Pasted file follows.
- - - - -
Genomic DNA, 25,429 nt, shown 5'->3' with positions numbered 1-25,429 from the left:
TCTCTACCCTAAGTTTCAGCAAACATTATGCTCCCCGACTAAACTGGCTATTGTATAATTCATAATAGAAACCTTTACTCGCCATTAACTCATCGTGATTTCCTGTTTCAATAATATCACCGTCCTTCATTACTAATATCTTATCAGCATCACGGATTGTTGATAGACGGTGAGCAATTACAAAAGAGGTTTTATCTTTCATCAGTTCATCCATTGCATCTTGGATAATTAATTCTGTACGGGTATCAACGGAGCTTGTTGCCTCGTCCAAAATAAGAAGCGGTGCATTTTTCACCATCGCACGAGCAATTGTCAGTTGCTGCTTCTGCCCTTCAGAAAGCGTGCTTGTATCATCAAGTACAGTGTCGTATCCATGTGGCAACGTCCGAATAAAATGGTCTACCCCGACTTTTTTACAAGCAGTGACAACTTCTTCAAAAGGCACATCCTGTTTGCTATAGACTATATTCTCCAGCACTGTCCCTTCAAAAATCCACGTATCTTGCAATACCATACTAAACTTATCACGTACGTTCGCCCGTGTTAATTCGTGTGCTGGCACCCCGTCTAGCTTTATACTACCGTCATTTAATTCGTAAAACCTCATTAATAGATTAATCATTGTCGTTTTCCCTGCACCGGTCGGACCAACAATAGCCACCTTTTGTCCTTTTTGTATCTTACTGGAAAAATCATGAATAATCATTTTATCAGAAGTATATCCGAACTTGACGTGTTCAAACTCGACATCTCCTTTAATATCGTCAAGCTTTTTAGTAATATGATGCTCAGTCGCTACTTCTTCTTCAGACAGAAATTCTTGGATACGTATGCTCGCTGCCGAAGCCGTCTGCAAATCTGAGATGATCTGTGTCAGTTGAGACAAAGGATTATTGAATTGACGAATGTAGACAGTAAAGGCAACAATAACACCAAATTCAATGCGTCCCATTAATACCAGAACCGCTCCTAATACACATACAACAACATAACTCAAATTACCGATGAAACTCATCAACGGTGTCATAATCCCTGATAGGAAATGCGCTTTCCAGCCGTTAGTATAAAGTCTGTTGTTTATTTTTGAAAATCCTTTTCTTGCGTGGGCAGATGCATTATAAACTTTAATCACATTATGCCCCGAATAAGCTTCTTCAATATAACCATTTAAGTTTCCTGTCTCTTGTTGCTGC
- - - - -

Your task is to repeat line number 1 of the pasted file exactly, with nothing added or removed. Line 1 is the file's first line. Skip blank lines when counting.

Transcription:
Genomic DNA, 25,429 nt, shown 5'->3' with positions numbered 1-25,429 from the left: